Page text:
The cold snap plaguing large swaths of the country is set to continue — and, in many areas, intensify — this week, as a “bomb cyclone” approaching the East Coast threatens to deliver frigid temperatures and possible blizzard conditions.
With dangerously low temperatures, not to mention wind chill, bearing down upon us, we asked Matthew Levy, an associate professor of emergency medicine at Johns Hopkins University School of Medicine, how to best protect yourself from the snow and cold during Winter Storm Grayson.
Minimize time outside
“It’s much easier to keep somebody warm than it is to have to re-warm them once they start to get cold,” Levy says. “This is where an ounce of prevention goes a long way.”
Levy says conditions such as hypothermia (dangerously low internal body temperature) and frostbite (freezing of the skin and underlying tissues) aren’t out of the question during serious storms, especially for the elderly, the young and those with chronic medical conditions.
With that in mind, try to limit time in the cold and layer properly for any outdoor excursions. Cover as much of your skin as possible, Levy suggests, and pay particular attention to exposed skin such as your hands and face. If you notice your skin starting to change color or taking on a waxy appearance, you may be in danger of developing frostbite.
Limit physical activity
“When it’s this cold out, [people are] under increased physical and physiologic stress and they need to not overdo it,” Levy cautions. Shoveling snow, for example, can place quite a bit of strain on your heart, especially in frigid temperatures. “Shoveling snow is a lot of physical exertion, and if you’re not in good physical shape this isn’t the time to stress your body that way,” Levy says.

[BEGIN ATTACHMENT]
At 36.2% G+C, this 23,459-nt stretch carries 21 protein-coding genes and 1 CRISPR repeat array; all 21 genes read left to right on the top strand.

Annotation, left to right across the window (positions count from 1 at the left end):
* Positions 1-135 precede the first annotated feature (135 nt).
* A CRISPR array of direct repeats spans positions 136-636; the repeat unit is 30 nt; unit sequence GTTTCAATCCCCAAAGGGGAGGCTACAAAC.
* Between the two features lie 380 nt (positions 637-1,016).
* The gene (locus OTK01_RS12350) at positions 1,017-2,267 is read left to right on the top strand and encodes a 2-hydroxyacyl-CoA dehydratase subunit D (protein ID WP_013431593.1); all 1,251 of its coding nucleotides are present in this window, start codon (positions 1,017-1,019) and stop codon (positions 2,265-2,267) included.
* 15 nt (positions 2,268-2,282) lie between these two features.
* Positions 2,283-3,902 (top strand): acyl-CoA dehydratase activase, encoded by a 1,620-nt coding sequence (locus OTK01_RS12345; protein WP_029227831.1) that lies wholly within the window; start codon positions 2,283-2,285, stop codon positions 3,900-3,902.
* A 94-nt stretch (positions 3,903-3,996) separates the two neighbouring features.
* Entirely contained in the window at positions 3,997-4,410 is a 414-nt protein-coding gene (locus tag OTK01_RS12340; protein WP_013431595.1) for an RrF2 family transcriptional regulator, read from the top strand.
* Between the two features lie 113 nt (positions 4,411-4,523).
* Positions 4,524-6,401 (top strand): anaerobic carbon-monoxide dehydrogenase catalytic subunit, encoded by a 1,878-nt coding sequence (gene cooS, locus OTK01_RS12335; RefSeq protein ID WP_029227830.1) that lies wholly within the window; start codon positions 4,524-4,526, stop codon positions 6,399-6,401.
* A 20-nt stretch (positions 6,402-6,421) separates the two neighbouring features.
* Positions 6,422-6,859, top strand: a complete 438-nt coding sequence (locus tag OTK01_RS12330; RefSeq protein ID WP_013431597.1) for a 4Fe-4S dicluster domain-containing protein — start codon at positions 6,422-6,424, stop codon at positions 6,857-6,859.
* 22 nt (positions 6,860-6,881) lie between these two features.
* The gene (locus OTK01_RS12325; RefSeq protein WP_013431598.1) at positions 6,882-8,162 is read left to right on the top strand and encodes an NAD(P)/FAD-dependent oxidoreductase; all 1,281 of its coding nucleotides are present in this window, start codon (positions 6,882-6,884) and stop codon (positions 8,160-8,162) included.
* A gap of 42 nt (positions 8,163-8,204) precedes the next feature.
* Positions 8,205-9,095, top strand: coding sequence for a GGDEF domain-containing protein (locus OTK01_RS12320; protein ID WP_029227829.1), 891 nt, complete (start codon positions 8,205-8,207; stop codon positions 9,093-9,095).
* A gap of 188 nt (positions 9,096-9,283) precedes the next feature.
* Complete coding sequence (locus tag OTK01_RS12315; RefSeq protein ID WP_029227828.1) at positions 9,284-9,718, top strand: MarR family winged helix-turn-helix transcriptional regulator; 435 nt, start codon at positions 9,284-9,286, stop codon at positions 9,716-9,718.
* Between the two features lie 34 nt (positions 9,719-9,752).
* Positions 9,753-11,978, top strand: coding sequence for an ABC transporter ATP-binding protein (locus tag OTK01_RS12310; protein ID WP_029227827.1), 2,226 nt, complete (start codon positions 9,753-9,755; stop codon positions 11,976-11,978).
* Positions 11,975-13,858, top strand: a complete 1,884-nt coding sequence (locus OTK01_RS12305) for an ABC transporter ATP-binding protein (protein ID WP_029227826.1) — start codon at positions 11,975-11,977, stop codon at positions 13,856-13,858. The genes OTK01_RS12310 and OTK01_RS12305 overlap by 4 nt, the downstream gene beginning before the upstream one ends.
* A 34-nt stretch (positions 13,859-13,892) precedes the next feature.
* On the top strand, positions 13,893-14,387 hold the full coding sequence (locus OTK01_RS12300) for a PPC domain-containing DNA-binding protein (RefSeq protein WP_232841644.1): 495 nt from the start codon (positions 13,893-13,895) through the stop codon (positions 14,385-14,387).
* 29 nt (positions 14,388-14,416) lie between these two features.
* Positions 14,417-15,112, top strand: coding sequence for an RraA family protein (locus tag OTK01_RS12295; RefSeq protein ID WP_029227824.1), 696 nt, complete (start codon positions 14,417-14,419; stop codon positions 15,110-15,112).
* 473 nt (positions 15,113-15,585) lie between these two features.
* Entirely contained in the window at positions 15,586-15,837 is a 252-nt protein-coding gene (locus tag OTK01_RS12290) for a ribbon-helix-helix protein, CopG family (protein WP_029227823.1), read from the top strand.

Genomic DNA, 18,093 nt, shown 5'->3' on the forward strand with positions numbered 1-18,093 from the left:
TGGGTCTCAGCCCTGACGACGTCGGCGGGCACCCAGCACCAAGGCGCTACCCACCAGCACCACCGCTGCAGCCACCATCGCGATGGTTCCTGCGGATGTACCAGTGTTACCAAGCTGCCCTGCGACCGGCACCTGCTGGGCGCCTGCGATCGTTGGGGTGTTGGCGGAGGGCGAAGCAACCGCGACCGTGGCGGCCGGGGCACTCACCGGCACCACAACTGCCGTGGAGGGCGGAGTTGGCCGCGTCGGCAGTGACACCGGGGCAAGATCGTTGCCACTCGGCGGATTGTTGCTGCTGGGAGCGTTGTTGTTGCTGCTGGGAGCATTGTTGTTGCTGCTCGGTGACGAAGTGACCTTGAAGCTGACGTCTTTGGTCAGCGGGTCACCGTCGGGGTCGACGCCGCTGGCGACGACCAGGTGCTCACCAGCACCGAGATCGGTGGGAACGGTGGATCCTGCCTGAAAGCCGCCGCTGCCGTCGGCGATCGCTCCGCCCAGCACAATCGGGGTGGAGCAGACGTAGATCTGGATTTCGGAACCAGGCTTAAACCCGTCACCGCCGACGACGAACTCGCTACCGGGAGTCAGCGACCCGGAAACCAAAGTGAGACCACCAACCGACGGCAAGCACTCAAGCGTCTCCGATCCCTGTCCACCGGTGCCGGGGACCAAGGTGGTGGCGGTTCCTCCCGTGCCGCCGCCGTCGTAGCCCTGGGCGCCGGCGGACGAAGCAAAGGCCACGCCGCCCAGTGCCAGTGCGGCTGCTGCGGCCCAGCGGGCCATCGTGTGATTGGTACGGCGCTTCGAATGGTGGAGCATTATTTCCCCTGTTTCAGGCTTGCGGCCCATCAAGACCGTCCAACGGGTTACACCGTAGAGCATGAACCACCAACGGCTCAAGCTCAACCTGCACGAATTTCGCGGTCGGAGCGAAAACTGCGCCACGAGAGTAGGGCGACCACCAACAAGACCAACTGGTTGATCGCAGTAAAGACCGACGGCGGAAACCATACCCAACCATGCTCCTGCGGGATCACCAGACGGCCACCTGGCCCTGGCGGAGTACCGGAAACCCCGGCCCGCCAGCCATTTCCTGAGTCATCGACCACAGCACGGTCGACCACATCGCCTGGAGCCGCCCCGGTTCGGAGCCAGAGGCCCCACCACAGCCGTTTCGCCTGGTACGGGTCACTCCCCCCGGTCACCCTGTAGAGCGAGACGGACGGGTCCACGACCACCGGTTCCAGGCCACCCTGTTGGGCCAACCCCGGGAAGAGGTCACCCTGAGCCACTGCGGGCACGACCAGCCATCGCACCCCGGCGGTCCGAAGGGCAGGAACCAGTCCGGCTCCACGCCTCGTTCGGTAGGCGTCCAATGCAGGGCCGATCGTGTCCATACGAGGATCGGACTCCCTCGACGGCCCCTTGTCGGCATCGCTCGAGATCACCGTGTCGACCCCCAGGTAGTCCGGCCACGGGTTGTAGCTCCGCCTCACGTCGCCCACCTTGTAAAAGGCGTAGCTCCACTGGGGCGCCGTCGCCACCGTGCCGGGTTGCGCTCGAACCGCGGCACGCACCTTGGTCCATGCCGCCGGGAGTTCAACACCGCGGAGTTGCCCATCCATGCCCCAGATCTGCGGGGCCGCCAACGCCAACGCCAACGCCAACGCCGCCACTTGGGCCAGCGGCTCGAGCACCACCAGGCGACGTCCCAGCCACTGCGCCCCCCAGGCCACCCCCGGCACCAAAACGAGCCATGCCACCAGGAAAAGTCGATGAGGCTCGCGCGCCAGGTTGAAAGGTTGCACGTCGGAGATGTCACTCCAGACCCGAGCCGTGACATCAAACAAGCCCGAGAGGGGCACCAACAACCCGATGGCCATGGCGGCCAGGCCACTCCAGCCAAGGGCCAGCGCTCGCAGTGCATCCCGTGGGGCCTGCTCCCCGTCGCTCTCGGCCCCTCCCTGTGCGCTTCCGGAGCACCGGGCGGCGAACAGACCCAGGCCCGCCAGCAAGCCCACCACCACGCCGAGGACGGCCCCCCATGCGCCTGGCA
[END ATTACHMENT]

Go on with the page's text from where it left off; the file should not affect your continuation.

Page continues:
Those with respiratory issues should also be extra cautious, Levy adds, as dry winter air can exacerbate breathing problems. And everybody should take extra care when moving around outdoors, as the cold, frozen ground can lead to slips, trips and falls.
Be cautious with generators
“Carbon monoxide kills people every year,” Levy says. “People have to be very careful about generators.” Ideally, he says, you should minimize fumes by keeping generators at least 20 feet from your house.
Another hazard? Using the oven as an additional heat source, Levy says. “That is both a fire hazard, and it could also be a carbon monoxide hazard,” he says.
Have backup plans
Even if you’re not planning to be outdoors, it’s important to prepare before a winter storm. Levy suggests keeping cold weather gear and blankets in the car in case of accidents or break-downs. “Cars are very poor insulators of heat,” he says. “Even being broken down on the side of the road for a little bit of time could be problematic for people.”
It’s also a good idea, he adds, to keep bottled water — roughly a gallon per person — at home in case of frozen pipes or a power outage.
Health risks don’t disappear when the flakes stop falling. A 2016 study from the Harvard T.H. Chan School of Public Health found that heart-related hospital admissions decrease by 32% on the day of a winter storm, but jump by 23% two days after a snowfall, perhaps because at-risk populations tend to stay indoors — or are unable to get to a hospital — during the storm itself. Cold- and fall-related injuries also increase in frequency for roughly a week following a storm, the study found.
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Write to Jamie Ducharme at firstname.lastname@example.org